There was an interesting section in the Wall Street Journal this weekend about the Top Employers in the US. The section was paid advertising, so I don’t give the rankings much credence as it’s one of those pay to play “awards.” However, there was a good section about Millennials and what they want from an employer. As leaders of companies who will be employing them, we might want to take note.
The article entitled, “Work/Life Balance” by Katherine Lynn discusses the “spoiled, lack of focus, entitled” beliefs we seem to have about this group. In fact, what she found according to a research project is that they really want five things:
- To have work/life balance
- To be secure/stable in my job
- To be dedicated to a cause
- To be competitively or intellectually challenged
- To be entrepreneurial or creative/innovative
Now I have to say that when I read this list my first thought was, “well who doesn’t?” We all want these things. The problem is they don’t always come together in a nice neat package. Entrepreneurs can’t, and don’t, always offer stability or work/life balance. All jobs cannot be intellectually stimulating or the toilets would never be cleaned. Most companies have causes, they just might not always line up with what an individual’s beliefs are.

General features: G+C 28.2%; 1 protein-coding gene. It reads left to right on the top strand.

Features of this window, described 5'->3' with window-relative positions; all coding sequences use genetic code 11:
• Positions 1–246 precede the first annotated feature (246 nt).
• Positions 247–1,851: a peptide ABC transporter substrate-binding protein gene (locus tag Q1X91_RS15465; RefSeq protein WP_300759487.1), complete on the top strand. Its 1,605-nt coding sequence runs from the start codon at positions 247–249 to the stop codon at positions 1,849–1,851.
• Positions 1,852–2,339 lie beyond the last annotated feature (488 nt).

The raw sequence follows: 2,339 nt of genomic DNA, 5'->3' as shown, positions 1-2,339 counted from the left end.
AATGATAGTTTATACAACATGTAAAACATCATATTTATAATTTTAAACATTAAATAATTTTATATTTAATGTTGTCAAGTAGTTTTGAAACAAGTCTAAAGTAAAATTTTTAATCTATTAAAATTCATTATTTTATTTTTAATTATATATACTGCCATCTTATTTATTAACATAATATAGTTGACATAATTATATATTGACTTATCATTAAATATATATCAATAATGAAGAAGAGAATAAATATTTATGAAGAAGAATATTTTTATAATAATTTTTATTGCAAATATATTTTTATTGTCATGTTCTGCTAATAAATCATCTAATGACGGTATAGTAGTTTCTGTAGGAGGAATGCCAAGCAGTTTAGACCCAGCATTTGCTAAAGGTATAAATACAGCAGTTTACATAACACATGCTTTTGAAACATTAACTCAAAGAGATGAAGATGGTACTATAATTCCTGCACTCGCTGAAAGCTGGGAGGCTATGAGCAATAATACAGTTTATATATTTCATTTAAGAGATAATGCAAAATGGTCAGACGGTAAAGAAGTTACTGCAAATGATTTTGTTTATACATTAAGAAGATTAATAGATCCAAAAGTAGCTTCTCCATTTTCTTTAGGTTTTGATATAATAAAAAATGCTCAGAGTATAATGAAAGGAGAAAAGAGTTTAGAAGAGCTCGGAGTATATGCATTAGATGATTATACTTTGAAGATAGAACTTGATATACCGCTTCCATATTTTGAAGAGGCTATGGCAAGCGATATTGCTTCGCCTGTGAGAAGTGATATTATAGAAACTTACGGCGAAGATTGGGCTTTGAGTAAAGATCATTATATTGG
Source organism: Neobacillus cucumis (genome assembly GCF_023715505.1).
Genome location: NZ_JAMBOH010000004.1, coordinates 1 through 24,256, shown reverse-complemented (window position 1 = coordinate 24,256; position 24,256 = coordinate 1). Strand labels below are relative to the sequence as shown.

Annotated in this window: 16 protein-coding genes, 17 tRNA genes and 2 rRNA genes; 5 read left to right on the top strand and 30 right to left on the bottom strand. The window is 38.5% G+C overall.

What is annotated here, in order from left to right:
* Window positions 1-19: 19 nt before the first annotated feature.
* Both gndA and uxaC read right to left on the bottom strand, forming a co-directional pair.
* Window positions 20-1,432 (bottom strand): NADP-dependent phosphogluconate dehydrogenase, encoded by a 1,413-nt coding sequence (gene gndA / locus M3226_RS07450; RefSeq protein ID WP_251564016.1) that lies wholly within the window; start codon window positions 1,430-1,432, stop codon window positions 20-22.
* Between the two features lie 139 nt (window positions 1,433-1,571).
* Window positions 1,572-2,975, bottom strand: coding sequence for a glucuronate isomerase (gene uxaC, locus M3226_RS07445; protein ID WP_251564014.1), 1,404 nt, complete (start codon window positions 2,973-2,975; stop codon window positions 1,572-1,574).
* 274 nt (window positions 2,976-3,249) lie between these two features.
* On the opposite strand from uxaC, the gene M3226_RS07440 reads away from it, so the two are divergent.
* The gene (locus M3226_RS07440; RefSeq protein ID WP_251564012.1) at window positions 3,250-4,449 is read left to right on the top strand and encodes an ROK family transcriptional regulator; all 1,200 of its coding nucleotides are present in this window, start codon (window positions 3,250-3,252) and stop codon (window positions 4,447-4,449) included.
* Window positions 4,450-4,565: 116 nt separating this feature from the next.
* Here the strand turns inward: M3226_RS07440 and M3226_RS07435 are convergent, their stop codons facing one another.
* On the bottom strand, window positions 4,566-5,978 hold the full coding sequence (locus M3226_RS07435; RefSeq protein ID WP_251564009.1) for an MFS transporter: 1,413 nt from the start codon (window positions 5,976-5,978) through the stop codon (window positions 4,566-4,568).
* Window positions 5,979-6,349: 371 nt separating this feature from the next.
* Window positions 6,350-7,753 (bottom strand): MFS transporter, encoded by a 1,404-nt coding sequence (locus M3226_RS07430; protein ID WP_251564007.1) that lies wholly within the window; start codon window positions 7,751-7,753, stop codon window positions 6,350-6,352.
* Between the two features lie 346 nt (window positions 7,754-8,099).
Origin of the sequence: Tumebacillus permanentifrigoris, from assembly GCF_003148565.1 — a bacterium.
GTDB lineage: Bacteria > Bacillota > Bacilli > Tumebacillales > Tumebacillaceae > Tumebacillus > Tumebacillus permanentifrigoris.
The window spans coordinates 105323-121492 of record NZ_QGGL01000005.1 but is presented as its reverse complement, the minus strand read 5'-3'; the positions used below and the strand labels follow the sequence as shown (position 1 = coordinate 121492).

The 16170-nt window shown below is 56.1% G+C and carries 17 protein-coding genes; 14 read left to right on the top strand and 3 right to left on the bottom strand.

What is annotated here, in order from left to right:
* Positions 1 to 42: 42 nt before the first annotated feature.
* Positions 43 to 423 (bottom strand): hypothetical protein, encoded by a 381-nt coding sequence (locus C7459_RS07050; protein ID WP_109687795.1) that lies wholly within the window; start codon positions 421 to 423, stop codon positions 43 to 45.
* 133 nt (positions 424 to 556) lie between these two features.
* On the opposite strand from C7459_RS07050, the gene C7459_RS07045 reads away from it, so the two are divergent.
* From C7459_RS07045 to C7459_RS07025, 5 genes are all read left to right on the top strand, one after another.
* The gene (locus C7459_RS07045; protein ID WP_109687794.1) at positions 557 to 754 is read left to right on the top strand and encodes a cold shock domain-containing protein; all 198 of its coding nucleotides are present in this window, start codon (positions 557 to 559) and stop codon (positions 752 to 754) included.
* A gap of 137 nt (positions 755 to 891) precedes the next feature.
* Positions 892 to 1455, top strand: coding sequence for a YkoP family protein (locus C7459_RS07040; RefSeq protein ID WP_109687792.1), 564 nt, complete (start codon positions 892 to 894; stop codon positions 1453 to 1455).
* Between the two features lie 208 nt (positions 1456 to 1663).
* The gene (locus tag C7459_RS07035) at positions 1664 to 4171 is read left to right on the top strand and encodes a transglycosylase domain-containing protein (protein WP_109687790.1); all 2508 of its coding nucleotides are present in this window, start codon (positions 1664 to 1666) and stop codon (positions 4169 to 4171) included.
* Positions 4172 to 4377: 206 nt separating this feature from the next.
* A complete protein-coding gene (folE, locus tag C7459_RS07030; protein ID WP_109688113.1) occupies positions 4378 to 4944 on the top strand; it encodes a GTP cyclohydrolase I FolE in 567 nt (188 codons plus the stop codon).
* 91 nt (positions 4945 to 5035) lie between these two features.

As a leader, what can you offer this generation? It’s really what you should be offering all employees. First, you can be clear about what working for your company means – what the responsibilities are, the growth opportunities, what you stand for, (the “why” of your company), and how much independence they will have or not in any given role. As much as many would like to go back to the old days of employment for life today is more about fit and performance vs. guarantees of lifetime employment. So it is what is. Let’s embrace it, realize it and be clear that you will not have employees forever. They will come, learn some things, hopefully move you and your company along in their mission while with you and then they will leave to the next opportunity.
We need to look at this through a new lens. Instead of viewing this as disloyal or costly, look at it as an opportunity to continually be upgrading your talent. Provide an excellent experience for them while they are with you that is mutually beneficial and when the end comes, because it will, part with grace. Wish them well and thank them for their contribution.
Lastly, you can provide all of the “desires” listed above to the right individual. This is the person whose value set is a match for your company. In addition, they come with the skills and experience that make it worth your while to invest in them. A good employee fit is ALWAYS mutual, so don’t forget to ask what’s important to them and share what’s important to you and your company. Expectations clearly defined at the start lead to a much longer and more profitable tenure for both parties.